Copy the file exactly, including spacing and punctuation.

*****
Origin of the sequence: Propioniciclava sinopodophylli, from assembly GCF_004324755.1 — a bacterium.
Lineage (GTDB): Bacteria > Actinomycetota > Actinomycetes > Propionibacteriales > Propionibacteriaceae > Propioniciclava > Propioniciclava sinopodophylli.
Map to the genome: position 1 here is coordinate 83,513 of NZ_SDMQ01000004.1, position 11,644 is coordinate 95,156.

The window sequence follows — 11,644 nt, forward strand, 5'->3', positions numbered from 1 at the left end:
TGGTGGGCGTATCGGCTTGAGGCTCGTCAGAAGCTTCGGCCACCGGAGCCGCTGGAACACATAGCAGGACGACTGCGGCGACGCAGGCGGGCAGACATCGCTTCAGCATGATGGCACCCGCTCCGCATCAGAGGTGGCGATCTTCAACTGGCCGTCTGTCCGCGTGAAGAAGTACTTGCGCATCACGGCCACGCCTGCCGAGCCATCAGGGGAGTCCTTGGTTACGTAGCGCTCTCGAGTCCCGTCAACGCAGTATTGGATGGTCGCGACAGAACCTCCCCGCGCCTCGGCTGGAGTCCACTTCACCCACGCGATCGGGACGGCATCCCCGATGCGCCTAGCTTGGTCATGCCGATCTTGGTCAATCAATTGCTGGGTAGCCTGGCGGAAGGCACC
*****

Origin of the sequence: Propioniciclava sinopodophylli, from assembly GCF_004324755.1 — a bacterium.
Lineage (GTDB): Bacteria > Actinomycetota > Actinomycetes > Propionibacteriales > Propionibacteriaceae > Propioniciclava > Propioniciclava sinopodophylli.
Map to the genome: position 1 here is coordinate 83,513 of NZ_SDMQ01000004.1, position 11,644 is coordinate 95,156.

The window sequence follows — 11,644 nt, forward strand, 5'->3', positions numbered from 1 at the left end:
TGGTGGGCGTATCGGCTTGAGGCTCGTCAGAAGCTTCGGCCACCGGAGCCGCTGGAACACATAGCAGGACGACTGCGGCGACGCAGGCGGGCAGACATCGCTTCAGCATGATGGCACCCGCTCCGCATCAGAGGTGGCGATCTTCAACTGGCCGTCTGTCCGCGTGAAGAAGTACTTGCGCATCACGGCCACGCCTGCCGAGCCATCAGGGGAGTCCTTGGTTACGTAGCGCTCTCGAGTCCCGTCAACGCAGTATTGGATGGTCGCGACAGAACCTCCCCGCGCCTCGGCTGGAGTCCACTTCACCCACGCGATCGGGACGGCATCCCCGATGCGCCTAGCTTGGTCATGCCGATCTTGGTCAATCAATTGCTGGGTAGCCTGGCGGAAGGCACC